Shop Captain Marvel: http://ow.ly/poCh30nYH8W

Review by Henry Varona


In the summer of 2012, Marvel embarked on a bold new vision for one of their premier heroines. Carol Danvers, a longtime member of the Avengers, took up the mantle of Captain Marvel and changed the face of Marvel forever. Suddenly Carol Danvers transformed into one of Marvel’s most popular heroes and the “Carol Corps” (The loving name for Captain Marvel fans) had become one of the most powerful voices in the world of comics. Now, years later, Marvel Studios has launched Carol in her first film role. As a proud member of the Carol Corps, I can say that not only does this movie honor the legacy of Carol Danvers, it also provides viewers with one of the most unique heroes in Marvel’s pantheon, showing that there is limitless potential from the superhero juggernaut!

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Shop Captain Marvel: http://ow.ly/EeV230nSncx

Witness the rise of a hero as Carol Danvers become the mighty Captain Marvel! We are stoked for the upcoming Captain Marvel and we can’t wait to see Brie Larson unleash her full potential as the titular hero! To celebrate Captain Marvel’s upcoming cinematic debut, we’re offering up tickets for you and a friend to see Captain Marvel this Tuesday in NYC! Interested? All you’ve got to do is enter to win by clicking the link below! Winners will be contacted VIA email on Monday morning! Good luck!

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All-New All-Different Marvel Midtown Comics

In the aftermath of Marvel Secret Wars, an all-new all-different lineup is on the horizon.  We’ve created a guide to help you keep track of the 45 newly revealed titles.  All that’s left to do is sit back, relax, and see what’s in store for your favorite Marvel heroes!

Read on for the complete list below and enjoy!

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Marvel Comics

By Dan Gladston

You’ve probably seen our guide to DC’s upcoming films by now, but what about Marvel’s upcoming releases? We’ve now created a list of some of the most anticipated films coming from the Marvel cinematic universe.  If you’ve been aching to learn more about these future hits, look no further!

Please enjoy the list that follows and we hope you post your thoughts, concerns, and opinions in the comments section below!

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By Jacobus Dixon

It was bad enough having to contend with Captain Marvel, but now Superman-DC (the nickname given to comics from National Allied Publications and Detective Comics Inc. as they unofficially merged) had to deal with Captain America as well. One was a living childhood fantasy; the other was a super-idealized form of what happens when you mix nationalism and super heroics. Yeah, Superman’s great, but he’s a grown up while Captain Marvel is actually still a kid doing amazing things. And it’s fun watching Batman and Robin take on the Joker with nothing but their manpower and wits, but Captain America is fighting the real threat of German spies. While both Batman and Superman are certainly not devoid of neither childhood fantasy nor real world danger (or at least as real as it gets in terms of comic book writing), those subjects did not feature as strongly in their stories. So how did they contend with characters that used them as a solid foundation?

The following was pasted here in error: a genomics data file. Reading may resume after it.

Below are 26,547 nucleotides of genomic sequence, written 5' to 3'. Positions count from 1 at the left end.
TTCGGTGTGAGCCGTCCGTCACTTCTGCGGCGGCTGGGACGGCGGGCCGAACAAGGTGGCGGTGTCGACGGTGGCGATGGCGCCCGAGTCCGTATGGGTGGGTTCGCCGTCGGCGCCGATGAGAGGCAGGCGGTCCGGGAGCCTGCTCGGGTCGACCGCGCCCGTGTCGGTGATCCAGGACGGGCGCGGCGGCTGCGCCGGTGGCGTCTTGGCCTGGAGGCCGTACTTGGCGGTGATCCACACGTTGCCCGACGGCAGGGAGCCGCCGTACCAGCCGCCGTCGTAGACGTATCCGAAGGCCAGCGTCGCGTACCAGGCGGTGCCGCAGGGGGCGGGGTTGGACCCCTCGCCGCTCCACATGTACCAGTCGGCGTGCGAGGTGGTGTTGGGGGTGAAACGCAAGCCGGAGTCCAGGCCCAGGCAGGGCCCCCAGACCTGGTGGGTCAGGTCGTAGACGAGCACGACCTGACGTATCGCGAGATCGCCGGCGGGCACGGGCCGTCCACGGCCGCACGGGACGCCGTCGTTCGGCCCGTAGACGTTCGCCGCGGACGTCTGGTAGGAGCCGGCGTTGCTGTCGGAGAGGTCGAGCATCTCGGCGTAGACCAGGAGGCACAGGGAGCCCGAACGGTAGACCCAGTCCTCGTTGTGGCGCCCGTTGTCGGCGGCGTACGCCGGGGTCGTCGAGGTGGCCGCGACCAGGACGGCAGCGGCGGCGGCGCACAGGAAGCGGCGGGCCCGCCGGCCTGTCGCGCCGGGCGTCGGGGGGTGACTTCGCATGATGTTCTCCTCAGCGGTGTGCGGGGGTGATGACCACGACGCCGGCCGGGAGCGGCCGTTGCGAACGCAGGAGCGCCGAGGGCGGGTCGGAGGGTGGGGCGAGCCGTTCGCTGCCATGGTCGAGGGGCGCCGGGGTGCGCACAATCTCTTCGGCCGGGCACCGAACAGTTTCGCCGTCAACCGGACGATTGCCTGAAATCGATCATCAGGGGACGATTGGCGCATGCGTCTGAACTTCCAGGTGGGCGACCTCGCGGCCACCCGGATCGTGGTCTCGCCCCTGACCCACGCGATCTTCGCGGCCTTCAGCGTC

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By Jacobus Dixon

With the arrival of Whiz Comics #2 (later renumbered to #1) and Captain Marvel, National Comics had some true competition against Superman, their star seller. What tipped the balance was a demographic that neither National Comics nor Fawcett Publications really paid much heed to, children. Ever since their onset, comic book magazines were really meant to be an all-ages form of entertainment. And all ages did indeed read them. From Little Lulu to Tarzan to Gasoline Alley, readers from a variety of demographics would indulge in the books to get some disposable entertainment while on the go or whenever they had a little downtime. As long as there was a demand for the comics, the publishers were happy to print them. As long as the profits came in, who cared who was paying for them? Although Captain Marvel was definitely not the first comic to feature a series based around a child or children, it combined the sensibilities of those previous comics with that of the superhero genre, and as a result swayed many children away from Superman to Captain Marvel.

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